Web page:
Fines for unauthorised Airbnb properties in NSW have jumped a staggering 500 per cent under new strata laws. What does this mean for short-term letting and what do PMs need to know?
Companies such Airbnb may not have invented short-term letting, but they have its prevalence, much to the anger of homeowners and landlords.
“We have heard from a number of owners and tenants who are worried that an increase in short stays such as those facilitated by Airbnb will create security and compliance risks in their buildings,” PICA Group’s managing director and group CEO, Greg Nash, said.
Mr Nash said this is especially relevant during holiday periods such as Christmas and New Year, with people hoping to rent their properties for short stays.
“The fear is around having a revolving parade of unknown short-term tenants in a building can make long-term tenants feel unsafe or potentially create a nuisance. While the majority of short-term guests are undoubtedly perfectly behaved, there is always a risk of damage to common areas and undesirable behaviour from short-term guests,” he said.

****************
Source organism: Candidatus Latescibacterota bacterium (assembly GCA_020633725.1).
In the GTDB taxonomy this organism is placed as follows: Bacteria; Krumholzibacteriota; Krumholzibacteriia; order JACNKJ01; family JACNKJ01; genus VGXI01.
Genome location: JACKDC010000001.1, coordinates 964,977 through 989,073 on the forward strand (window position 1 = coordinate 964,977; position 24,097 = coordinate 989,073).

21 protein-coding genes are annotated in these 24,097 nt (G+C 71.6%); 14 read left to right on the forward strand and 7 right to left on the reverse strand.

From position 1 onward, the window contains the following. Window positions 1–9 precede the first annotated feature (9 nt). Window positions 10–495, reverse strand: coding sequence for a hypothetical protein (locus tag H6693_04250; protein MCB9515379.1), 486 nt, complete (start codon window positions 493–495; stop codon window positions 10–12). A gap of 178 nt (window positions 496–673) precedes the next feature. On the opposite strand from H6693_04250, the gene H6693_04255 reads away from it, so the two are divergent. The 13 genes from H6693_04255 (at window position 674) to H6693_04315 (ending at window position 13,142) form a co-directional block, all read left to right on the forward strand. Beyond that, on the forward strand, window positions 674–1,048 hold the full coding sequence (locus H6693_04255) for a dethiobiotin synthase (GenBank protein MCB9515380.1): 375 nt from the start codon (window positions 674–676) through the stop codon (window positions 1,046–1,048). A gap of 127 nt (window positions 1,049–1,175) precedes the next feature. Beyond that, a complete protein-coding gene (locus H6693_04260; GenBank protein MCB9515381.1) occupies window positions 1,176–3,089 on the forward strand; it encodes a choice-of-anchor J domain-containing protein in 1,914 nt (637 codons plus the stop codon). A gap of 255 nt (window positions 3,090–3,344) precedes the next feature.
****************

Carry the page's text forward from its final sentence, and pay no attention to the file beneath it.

However, the new strata laws suggest there has been a resistance against short-term lets in buildings not designed for them.
“The bottom line is that an owners corporation cannot have something like Airbnb forced upon them. The person wanting to run the Airbnb must satisfy any number of legal requirements first and, even then, the owners corporation has a right to put a stop to it through the by-laws,” Mr Nash said.
“If a person in a building is running an Airbnb illegally, many councils are happy to prosecute as they are empowered to enforce zoning and local environmental plan requirements. Additionally, if the person is in breach of a by-law limiting occupancy, they can be subject to fines of $5,500 for the first offence and up to $11,000 for a second offence, with the money going to the owners corporation, not the state.”